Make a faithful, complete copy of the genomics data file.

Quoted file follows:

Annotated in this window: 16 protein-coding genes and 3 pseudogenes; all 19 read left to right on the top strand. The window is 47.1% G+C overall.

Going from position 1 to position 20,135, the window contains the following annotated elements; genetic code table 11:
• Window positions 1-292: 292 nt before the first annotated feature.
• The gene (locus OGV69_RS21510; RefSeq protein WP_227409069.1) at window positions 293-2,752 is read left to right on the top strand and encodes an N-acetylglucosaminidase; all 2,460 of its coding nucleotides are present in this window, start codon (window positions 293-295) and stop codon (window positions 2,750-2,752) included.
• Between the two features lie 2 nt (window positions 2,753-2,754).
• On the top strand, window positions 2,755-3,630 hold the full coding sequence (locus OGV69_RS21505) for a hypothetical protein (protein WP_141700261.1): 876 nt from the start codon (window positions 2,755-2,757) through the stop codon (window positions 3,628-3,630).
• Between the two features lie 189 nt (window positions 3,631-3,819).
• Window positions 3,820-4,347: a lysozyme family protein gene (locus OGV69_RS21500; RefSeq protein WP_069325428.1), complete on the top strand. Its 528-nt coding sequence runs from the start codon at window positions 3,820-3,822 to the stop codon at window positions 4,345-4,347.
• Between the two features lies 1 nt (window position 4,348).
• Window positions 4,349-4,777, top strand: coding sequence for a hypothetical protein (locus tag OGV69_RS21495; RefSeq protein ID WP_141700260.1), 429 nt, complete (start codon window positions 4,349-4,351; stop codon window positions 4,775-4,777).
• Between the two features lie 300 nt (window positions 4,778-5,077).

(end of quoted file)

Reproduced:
Annotated in this window: 16 protein-coding genes and 3 pseudogenes; all 19 read left to right on the top strand. The window is 47.1% G+C overall.

Going from position 1 to position 20,135, the window contains the following annotated elements; genetic code table 11:
• Window positions 1-292: 292 nt before the first annotated feature.
• The gene (locus OGV69_RS21510; RefSeq protein WP_227409069.1) at window positions 293-2,752 is read left to right on the top strand and encodes an N-acetylglucosaminidase; all 2,460 of its coding nucleotides are present in this window, start codon (window positions 293-295) and stop codon (window positions 2,750-2,752) included.
• Between the two features lie 2 nt (window positions 2,753-2,754).
• On the top strand, window positions 2,755-3,630 hold the full coding sequence (locus OGV69_RS21505) for a hypothetical protein (protein WP_141700261.1): 876 nt from the start codon (window positions 2,755-2,757) through the stop codon (window positions 3,628-3,630).
• Between the two features lie 189 nt (window positions 3,631-3,819).
• Window positions 3,820-4,347: a lysozyme family protein gene (locus OGV69_RS21500; RefSeq protein WP_069325428.1), complete on the top strand. Its 528-nt coding sequence runs from the start codon at window positions 3,820-3,822 to the stop codon at window positions 4,345-4,347.
• Between the two features lies 1 nt (window position 4,348).
• Window positions 4,349-4,777, top strand: coding sequence for a hypothetical protein (locus tag OGV69_RS21495; RefSeq protein ID WP_141700260.1), 429 nt, complete (start codon window positions 4,349-4,351; stop codon window positions 4,775-4,777).
• Between the two features lie 300 nt (window positions 4,778-5,077).